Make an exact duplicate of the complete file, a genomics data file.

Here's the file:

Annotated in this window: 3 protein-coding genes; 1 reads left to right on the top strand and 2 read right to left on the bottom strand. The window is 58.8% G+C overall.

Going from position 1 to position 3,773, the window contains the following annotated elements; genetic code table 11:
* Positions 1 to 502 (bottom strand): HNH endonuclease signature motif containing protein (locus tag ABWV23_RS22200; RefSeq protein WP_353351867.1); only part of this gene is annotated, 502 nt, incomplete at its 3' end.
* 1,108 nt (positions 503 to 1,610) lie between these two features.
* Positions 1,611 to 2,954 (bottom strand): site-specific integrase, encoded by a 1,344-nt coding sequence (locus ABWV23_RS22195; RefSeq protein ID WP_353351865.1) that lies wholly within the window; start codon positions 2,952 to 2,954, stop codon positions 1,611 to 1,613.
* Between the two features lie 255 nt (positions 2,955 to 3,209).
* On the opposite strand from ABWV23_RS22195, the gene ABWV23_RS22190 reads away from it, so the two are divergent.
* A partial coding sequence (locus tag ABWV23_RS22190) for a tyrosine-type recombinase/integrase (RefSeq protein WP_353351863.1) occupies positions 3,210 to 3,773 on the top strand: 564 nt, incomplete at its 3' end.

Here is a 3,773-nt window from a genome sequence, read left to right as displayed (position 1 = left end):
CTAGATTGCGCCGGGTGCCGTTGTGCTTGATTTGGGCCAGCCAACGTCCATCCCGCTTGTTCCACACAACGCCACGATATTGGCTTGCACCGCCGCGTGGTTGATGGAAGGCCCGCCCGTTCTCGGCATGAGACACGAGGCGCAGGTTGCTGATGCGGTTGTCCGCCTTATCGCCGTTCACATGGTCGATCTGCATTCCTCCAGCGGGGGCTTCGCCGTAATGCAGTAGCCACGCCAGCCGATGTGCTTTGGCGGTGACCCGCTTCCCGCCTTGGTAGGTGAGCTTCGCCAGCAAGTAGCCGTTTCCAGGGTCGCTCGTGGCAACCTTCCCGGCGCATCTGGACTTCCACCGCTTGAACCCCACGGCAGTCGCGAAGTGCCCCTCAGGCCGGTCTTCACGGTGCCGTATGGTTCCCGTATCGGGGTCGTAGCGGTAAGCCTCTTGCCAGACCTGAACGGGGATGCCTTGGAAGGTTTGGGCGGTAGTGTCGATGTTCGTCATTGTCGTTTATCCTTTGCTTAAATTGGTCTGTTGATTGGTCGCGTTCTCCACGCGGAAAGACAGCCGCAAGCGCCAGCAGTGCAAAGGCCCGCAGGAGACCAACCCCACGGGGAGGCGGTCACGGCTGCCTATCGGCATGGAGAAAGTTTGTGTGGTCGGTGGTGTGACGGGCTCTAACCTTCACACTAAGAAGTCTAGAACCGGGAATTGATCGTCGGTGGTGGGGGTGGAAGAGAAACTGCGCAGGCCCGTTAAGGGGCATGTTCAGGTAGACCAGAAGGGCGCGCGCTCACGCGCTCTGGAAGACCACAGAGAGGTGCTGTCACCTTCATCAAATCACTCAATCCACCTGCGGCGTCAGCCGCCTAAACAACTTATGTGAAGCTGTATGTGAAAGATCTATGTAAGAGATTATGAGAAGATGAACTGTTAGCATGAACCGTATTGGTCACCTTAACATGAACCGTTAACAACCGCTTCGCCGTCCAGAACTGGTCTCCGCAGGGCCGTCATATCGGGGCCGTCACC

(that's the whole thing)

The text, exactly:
Annotated in this window: 3 protein-coding genes; 1 reads left to right on the top strand and 2 read right to left on the bottom strand. The window is 58.8% G+C overall.

Going from position 1 to position 3,773, the window contains the following annotated elements; genetic code table 11:
* Positions 1 to 502 (bottom strand): HNH endonuclease signature motif containing protein (locus tag ABWV23_RS22200; RefSeq protein WP_353351867.1); only part of this gene is annotated, 502 nt, incomplete at its 3' end.
* 1,108 nt (positions 503 to 1,610) lie between these two features.
* Positions 1,611 to 2,954 (bottom strand): site-specific integrase, encoded by a 1,344-nt coding sequence (locus ABWV23_RS22195; RefSeq protein ID WP_353351865.1) that lies wholly within the window; start codon positions 2,952 to 2,954, stop codon positions 1,611 to 1,613.
* Between the two features lie 255 nt (positions 2,955 to 3,209).
* On the opposite strand from ABWV23_RS22195, the gene ABWV23_RS22190 reads away from it, so the two are divergent.
* A partial coding sequence (locus tag ABWV23_RS22190) for a tyrosine-type recombinase/integrase (RefSeq protein WP_353351863.1) occupies positions 3,210 to 3,773 on the top strand: 564 nt, incomplete at its 3' end.

Here is a 3,773-nt window from a genome sequence, read left to right as displayed (position 1 = left end):
CTAGATTGCGCCGGGTGCCGTTGTGCTTGATTTGGGCCAGCCAACGTCCATCCCGCTTGTTCCACACAACGCCACGATATTGGCTTGCACCGCCGCGTGGTTGATGGAAGGCCCGCCCGTTCTCGGCATGAGACACGAGGCGCAGGTTGCTGATGCGGTTGTCCGCCTTATCGCCGTTCACATGGTCGATCTGCATTCCTCCAGCGGGGGCTTCGCCGTAATGCAGTAGCCACGCCAGCCGATGTGCTTTGGCGGTGACCCGCTTCCCGCCTTGGTAGGTGAGCTTCGCCAGCAAGTAGCCGTTTCCAGGGTCGCTCGTGGCAACCTTCCCGGCGCATCTGGACTTCCACCGCTTGAACCCCACGGCAGTCGCGAAGTGCCCCTCAGGCCGGTCTTCACGGTGCCGTATGGTTCCCGTATCGGGGTCGTAGCGGTAAGCCTCTTGCCAGACCTGAACGGGGATGCCTTGGAAGGTTTGGGCGGTAGTGTCGATGTTCGTCATTGTCGTTTATCCTTTGCTTAAATTGGTCTGTTGATTGGTCGCGTTCTCCACGCGGAAAGACAGCCGCAAGCGCCAGCAGTGCAAAGGCCCGCAGGAGACCAACCCCACGGGGAGGCGGTCACGGCTGCCTATCGGCATGGAGAAAGTTTGTGTGGTCGGTGGTGTGACGGGCTCTAACCTTCACACTAAGAAGTCTAGAACCGGGAATTGATCGTCGGTGGTGGGGGTGGAAGAGAAACTGCGCAGGCCCGTTAAGGGGCATGTTCAGGTAGACCAGAAGGGCGCGCGCTCACGCGCTCTGGAAGACCACAGAGAGGTGCTGTCACCTTCATCAAATCACTCAATCCACCTGCGGCGTCAGCCGCCTAAACAACTTATGTGAAGCTGTATGTGAAAGATCTATGTAAGAGATTATGAGAAGATGAACTGTTAGCATGAACCGTATTGGTCACCTTAACATGAACCGTTAACAACCGCTTCGCCGTCCAGAACTGGTCTCCGCAGGGCCGTCATATCGGGGCCGTCACC